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Time-Dependent Central Compensatory Mechanisms of Finger Dexterity After Spinal Cord Injury

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Science  16 Nov 2007:
Vol. 318, Issue 5853, pp. 1150-1155
DOI: 10.1126/science.1147243

Abstract

Transection of the direct cortico-motoneuronal pathway at the mid-cervical segment of the spinal cord in the macaque monkey results in a transient impairment of finger movements. Finger dexterity recovers within a few months. Combined brain imaging and reversible pharmacological inactivation of motor cortical regions suggest that the recovery involves the bilateral primary motor cortex during the early recovery stage and more extensive regions of the contralesional primary motor cortex and bilateral premotor cortex during the late recovery stage. These changes in the activation pattern of frontal motor-related areas represent an adaptive strategy for functional compensation after spinal cord injury.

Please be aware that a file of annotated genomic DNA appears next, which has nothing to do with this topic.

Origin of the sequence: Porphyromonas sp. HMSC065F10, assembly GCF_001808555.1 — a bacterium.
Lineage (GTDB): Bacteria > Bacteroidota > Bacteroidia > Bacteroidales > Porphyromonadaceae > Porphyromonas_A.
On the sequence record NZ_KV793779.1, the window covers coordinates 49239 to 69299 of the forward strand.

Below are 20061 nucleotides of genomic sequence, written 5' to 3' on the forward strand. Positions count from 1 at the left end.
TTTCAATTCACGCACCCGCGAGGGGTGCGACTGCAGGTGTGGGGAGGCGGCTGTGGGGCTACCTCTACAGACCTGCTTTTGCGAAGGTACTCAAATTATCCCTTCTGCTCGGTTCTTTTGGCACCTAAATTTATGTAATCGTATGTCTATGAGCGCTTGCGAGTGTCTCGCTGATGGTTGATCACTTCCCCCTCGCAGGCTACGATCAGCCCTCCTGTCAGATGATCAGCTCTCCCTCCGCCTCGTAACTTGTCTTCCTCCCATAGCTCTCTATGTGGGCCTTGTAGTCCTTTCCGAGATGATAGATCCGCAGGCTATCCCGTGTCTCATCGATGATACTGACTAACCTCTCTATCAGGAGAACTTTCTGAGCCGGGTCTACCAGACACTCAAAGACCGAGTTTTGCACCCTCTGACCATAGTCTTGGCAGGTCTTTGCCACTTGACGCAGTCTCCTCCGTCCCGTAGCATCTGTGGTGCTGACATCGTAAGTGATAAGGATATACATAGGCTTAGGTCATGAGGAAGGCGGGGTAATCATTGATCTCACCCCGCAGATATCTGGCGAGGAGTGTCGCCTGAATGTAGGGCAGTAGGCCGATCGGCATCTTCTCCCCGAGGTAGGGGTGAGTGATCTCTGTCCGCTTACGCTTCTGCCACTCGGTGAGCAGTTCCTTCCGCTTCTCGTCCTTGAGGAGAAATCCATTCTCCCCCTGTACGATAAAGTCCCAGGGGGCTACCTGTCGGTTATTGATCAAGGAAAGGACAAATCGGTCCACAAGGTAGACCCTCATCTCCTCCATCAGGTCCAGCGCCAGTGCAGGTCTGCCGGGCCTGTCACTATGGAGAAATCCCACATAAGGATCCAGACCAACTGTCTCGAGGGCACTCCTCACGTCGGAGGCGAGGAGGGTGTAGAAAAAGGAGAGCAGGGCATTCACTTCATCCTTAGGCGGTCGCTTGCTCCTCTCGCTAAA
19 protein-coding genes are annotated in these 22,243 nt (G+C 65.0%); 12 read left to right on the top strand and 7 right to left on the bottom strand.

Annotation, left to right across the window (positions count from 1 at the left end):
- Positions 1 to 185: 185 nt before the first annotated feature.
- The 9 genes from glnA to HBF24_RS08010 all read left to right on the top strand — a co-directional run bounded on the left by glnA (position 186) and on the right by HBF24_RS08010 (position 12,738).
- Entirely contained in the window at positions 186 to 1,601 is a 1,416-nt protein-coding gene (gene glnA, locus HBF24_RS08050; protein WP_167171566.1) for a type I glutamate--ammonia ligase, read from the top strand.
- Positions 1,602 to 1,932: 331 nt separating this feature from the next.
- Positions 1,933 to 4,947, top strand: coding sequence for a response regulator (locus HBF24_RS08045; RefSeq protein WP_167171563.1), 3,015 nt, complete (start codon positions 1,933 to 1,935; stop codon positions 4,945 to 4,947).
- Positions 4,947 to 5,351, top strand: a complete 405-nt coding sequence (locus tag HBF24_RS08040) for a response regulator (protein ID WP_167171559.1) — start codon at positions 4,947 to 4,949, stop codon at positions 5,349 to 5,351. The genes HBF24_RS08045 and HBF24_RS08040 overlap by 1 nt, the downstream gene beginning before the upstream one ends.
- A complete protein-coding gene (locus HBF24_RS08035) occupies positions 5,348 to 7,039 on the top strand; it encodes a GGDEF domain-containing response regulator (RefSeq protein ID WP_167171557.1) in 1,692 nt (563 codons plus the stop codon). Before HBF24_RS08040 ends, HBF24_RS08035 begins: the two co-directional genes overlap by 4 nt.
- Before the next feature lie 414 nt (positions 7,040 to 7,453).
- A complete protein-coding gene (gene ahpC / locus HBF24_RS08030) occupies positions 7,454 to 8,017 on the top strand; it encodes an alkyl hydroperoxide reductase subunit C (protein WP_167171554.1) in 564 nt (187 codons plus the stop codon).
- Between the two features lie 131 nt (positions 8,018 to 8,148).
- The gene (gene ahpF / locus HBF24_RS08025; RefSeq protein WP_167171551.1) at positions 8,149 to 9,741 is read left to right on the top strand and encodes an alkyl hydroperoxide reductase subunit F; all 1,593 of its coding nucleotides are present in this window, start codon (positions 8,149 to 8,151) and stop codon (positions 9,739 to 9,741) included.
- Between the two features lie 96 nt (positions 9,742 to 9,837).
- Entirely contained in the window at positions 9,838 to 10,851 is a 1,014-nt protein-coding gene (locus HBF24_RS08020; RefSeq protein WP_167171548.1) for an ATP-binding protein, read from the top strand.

Neurorehabilitation has its basis in the concept that training recruits the remaining neuronal systems to compensate for partial injury of the central nervous system (CNS). However, the neuronal basis of these compensation mechanisms is poorly understood. Brain imaging studies in human stroke patients show increased activity in various cortical regions, including the side ipsilateral to the affected extremity (1, 2). However, in these case studies, the extent of the lesion varies between patients, and thus identifying the damaged pathways is often difficult. Moreover, it is unclear whether the brain regions showing increased activity causally contribute to the recovery. In addition, because the tests are usually performed at a specific time after the lesion, longitudinal information is lacking. To assess the neuronal mechanism of functional compensation, we need a longitudinal study that applies quantitative behavioral evaluation to an animal model, preferably macaque monkeys (3), with a defined lesion of the particular neuronal system. Dexterous finger movements can be restored within a few weeks to 1 to 3 months after a lesion of the direct cortico-motoneuronal (CM) connection via the lateral corticospinal tract (l-CST) at the border between the C4 and C5 segments of the spinal cord (4). This lesion site (“C4/C5 l-CST lesion”) is rostral to the segments where motoneurons of hand muscles are located. These results suggest that indirect cortico-motoneuronal pathways, mediated by subcortical or spinal interneuronal systems, can mediate commands for the control of dexterous finger movements in primates. In the present study, we examined the neuronal mechanism of this functional recovery from spinal cord injury. We hypothesized that, in addition to the plasticity of neural circuits in the spinal cord (4, 5), adaptive learning by higher order structures may contribute to the recovery. We applied positron emission tomography (PET) scanning using H 152O to measure changes in brain activity during precision grip tasks at different stages of recovery.